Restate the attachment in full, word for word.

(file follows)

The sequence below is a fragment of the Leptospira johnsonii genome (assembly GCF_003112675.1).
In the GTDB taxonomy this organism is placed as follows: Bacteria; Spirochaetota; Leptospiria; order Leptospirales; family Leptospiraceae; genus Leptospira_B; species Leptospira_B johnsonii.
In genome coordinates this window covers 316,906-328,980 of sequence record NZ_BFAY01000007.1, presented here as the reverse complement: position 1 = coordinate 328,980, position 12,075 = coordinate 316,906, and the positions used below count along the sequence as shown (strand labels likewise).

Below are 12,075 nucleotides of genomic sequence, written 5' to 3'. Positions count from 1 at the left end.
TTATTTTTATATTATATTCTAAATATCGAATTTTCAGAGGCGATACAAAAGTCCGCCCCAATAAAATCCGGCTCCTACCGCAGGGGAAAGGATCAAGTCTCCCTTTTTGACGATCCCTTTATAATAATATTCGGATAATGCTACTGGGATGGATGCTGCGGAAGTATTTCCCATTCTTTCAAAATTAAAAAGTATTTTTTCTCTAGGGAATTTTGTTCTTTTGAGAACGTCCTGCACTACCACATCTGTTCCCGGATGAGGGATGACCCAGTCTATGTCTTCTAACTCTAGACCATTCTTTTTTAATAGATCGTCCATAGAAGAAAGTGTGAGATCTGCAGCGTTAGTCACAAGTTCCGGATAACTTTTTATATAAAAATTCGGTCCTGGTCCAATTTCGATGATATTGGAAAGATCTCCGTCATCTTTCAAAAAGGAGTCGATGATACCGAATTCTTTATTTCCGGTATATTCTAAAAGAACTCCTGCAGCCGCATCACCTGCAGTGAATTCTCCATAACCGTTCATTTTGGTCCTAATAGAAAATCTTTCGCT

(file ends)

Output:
The sequence below is a fragment of the Leptospira johnsonii genome (assembly GCF_003112675.1).
In the GTDB taxonomy this organism is placed as follows: Bacteria; Spirochaetota; Leptospiria; order Leptospirales; family Leptospiraceae; genus Leptospira_B; species Leptospira_B johnsonii.
In genome coordinates this window covers 316,906-328,980 of sequence record NZ_BFAY01000007.1, presented here as the reverse complement: position 1 = coordinate 328,980, position 12,075 = coordinate 316,906, and the positions used below count along the sequence as shown (strand labels likewise).

Below are 12,075 nucleotides of genomic sequence, written 5' to 3'. Positions count from 1 at the left end.
TTATTTTTATATTATATTCTAAATATCGAATTTTCAGAGGCGATACAAAAGTCCGCCCCAATAAAATCCGGCTCCTACCGCAGGGGAAAGGATCAAGTCTCCCTTTTTGACGATCCCTTTATAATAATATTCGGATAATGCTACTGGGATGGATGCTGCGGAAGTATTTCCCATTCTTTCAAAATTAAAAAGTATTTTTTCTCTAGGGAATTTTGTTCTTTTGAGAACGTCCTGCACTACCACATCTGTTCCCGGATGAGGGATGACCCAGTCTATGTCTTCTAACTCTAGACCATTCTTTTTTAATAGATCGTCCATAGAAGAAAGTGTGAGATCTGCAGCGTTAGTCACAAGTTCCGGATAACTTTTTATATAAAAATTCGGTCCTGGTCCAATTTCGATGATATTGGAAAGATCTCCGTCATCTTTCAAAAAGGAGTCGATGATACCGAATTCTTTATTTCCGGTATATTCTAAAAGAACTCCTGCAGCCGCATCACCTGCAGTGAATTCTCCATAACCGTTCATTTTGGTCCTAATAGAAAATCTTTCGCT